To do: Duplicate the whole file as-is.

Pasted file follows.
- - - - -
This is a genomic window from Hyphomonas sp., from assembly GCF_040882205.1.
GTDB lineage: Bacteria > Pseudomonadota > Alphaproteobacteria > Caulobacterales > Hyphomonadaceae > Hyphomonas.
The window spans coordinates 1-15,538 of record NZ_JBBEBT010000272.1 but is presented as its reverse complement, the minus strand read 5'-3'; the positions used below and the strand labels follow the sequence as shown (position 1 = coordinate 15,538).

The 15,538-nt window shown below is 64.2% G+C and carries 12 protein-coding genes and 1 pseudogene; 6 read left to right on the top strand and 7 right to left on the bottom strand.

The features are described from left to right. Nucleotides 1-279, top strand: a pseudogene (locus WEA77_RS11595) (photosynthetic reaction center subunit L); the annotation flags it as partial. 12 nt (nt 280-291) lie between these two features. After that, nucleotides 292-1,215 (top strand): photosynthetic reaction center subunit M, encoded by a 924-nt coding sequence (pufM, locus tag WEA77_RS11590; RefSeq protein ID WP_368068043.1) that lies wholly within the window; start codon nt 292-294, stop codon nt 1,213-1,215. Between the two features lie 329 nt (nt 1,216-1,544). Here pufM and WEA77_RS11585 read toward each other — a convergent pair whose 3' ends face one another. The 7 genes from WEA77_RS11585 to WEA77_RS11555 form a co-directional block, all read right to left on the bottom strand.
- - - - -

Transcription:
This is a genomic window from Hyphomonas sp., from assembly GCF_040882205.1.
GTDB lineage: Bacteria > Pseudomonadota > Alphaproteobacteria > Caulobacterales > Hyphomonadaceae > Hyphomonas.
The window spans coordinates 1-15,538 of record NZ_JBBEBT010000272.1 but is presented as its reverse complement, the minus strand read 5'-3'; the positions used below and the strand labels follow the sequence as shown (position 1 = coordinate 15,538).

The 15,538-nt window shown below is 64.2% G+C and carries 12 protein-coding genes and 1 pseudogene; 6 read left to right on the top strand and 7 right to left on the bottom strand.

The features are described from left to right. Nucleotides 1-279, top strand: a pseudogene (locus WEA77_RS11595) (photosynthetic reaction center subunit L); the annotation flags it as partial. 12 nt (nt 280-291) lie between these two features. After that, nucleotides 292-1,215 (top strand): photosynthetic reaction center subunit M, encoded by a 924-nt coding sequence (pufM, locus tag WEA77_RS11590; RefSeq protein ID WP_368068043.1) that lies wholly within the window; start codon nt 292-294, stop codon nt 1,213-1,215. Between the two features lie 329 nt (nt 1,216-1,544). Here pufM and WEA77_RS11585 read toward each other — a convergent pair whose 3' ends face one another. The 7 genes from WEA77_RS11585 to WEA77_RS11555 form a co-directional block, all read right to left on the bottom strand.